Skip to main content

Production and Cost Comparison for Three Skyline Thinning Systems

Buy Article:

$29.50 plus tax (Refund Policy)


Cable thinnings were conducted in a Douglas-fir stand containing 350 trees/ac (average dbh 12 in.). Production rates and costs for a small and a midsize yarder were compared at a light (80 trees/ac) and a heavy (125 trees/ac) thinning intensity. Conventional yarding cost 11 to 12% less with the small than the midsize yarder, depending on thinning intensity. Conventional yarding cost 20 to 22% more in light than heavy thinning for the midsize and small yarders, respectively. This is due in part to increased number of landing and road changes required and smaller turn sizes in the light thinning. Prebunching with the small yarder and swinging with the midsize yarder, studied at the light intensity only, cost about the same as conventional yarding with the midsize yarder and about 9% more than conventional yarding with the small yarder. Gentle skyline chord slopes, large amounts of brush, and excessive mainline sag due to high ground-to-carriage clearance should be avoided where slack is pulled manually. We project that avoiding these conditions, operating with a smaller crew than was used in this study, and reducing delays could render prebunch and swing yarding less expensive than conventional yarding with either a small or midsize yarder and therefore more suitable for handling small-diameter wood. West. J. Appl. For. 3(4):120-123, October 1988.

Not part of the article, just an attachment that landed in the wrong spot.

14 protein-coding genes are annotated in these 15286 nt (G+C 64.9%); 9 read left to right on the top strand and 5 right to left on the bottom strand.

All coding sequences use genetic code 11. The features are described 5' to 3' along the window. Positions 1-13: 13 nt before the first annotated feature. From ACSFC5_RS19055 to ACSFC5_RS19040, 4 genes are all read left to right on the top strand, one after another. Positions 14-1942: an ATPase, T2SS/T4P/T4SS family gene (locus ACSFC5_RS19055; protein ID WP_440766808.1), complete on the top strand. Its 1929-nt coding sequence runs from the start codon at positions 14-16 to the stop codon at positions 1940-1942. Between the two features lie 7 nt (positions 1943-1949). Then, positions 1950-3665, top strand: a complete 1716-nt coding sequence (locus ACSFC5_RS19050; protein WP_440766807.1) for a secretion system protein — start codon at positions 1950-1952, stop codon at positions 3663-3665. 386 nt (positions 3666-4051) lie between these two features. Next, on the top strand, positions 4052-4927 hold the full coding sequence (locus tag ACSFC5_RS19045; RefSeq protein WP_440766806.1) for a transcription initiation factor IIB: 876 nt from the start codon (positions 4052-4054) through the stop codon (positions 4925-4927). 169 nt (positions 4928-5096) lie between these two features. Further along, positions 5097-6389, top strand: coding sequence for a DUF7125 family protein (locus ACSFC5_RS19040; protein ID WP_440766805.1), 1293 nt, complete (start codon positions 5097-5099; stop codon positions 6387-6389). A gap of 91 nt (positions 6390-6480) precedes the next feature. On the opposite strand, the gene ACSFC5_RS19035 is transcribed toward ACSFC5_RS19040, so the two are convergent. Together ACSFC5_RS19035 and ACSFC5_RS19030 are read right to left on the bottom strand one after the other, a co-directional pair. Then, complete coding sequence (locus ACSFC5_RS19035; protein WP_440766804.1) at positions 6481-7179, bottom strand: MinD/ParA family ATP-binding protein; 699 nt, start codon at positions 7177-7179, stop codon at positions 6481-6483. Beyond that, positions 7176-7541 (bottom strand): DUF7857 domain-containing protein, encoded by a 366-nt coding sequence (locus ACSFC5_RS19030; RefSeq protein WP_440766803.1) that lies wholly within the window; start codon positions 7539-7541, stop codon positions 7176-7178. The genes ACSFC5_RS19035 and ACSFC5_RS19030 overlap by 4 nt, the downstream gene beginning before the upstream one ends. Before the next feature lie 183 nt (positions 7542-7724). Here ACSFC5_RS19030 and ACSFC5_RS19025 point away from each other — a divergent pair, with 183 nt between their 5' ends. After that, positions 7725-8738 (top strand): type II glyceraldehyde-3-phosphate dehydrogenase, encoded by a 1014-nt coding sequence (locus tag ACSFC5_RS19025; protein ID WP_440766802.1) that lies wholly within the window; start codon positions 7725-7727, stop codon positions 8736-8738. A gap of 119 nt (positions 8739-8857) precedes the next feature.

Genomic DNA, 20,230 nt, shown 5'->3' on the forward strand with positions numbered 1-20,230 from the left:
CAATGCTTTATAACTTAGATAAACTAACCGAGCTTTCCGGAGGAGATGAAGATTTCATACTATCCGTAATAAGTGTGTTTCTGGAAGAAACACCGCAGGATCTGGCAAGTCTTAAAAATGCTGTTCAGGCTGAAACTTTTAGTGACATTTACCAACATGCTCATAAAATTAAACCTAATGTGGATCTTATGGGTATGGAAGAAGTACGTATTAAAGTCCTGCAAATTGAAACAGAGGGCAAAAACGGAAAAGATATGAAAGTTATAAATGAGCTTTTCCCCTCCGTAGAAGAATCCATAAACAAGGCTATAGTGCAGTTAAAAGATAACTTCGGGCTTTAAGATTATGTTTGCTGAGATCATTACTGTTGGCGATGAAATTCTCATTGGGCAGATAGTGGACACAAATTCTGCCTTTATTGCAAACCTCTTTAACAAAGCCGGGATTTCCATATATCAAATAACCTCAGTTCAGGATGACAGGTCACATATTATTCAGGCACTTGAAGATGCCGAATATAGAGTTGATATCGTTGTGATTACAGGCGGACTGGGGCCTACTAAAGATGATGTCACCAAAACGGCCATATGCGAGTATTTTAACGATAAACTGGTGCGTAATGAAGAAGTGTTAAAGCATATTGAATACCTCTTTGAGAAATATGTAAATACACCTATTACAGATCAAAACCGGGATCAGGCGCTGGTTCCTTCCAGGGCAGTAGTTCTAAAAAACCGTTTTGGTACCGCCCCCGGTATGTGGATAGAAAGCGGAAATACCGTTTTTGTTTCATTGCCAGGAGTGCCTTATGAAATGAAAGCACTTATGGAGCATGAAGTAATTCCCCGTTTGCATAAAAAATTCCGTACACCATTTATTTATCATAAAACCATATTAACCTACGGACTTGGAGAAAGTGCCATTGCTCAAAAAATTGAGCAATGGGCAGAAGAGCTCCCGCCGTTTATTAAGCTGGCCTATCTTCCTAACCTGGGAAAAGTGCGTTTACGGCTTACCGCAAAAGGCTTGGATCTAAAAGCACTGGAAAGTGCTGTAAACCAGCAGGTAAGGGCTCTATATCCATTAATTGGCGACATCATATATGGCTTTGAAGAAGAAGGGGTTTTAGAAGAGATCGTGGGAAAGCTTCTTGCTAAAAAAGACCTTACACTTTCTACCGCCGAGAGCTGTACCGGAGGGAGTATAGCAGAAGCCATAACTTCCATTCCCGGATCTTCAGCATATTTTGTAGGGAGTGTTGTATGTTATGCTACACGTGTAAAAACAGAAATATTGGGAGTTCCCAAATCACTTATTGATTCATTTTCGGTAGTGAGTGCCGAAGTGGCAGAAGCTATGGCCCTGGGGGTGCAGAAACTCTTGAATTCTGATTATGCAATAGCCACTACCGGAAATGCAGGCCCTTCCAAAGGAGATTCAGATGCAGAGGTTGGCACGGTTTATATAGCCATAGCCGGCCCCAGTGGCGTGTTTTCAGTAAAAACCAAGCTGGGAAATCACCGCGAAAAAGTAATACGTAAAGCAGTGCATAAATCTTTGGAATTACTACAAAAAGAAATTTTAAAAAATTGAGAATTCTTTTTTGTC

Document Type: Journal Article

Affiliations: College of Forestry, Oregon State University, Corvallis, OR

Publication date: 1988-10-01

More about this publication?
  • Each regional journal of applied forestry focuses on research, practice, and techniques targeted to foresters and allied professionals in specific regions of the United States and Canada. The Western Journal of Applied Forestry covers the western United States, including Alaska, and western Canada; WJAF will also consider manuscripts reporting research in northern Mexico that has potential application in the southwestern United States.
  • Membership Information
  • Ingenta Connect is not responsible for the content or availability of external websites
  • Access Key
  • Free ContentFree content
  • Partial Free ContentPartial Free content
  • New ContentNew content
  • Open Access ContentOpen access content
  • Partial Open Access ContentPartial Open access content
  • Subscribed ContentSubscribed content
  • Partial Subscribed ContentPartial Subscribed content
  • Free Trial ContentFree trial content
Cookie Policy
Cookie Policy
Ingenta Connect website makes use of cookies so as to keep track of data that you have filled in. I am Happy with this Find out more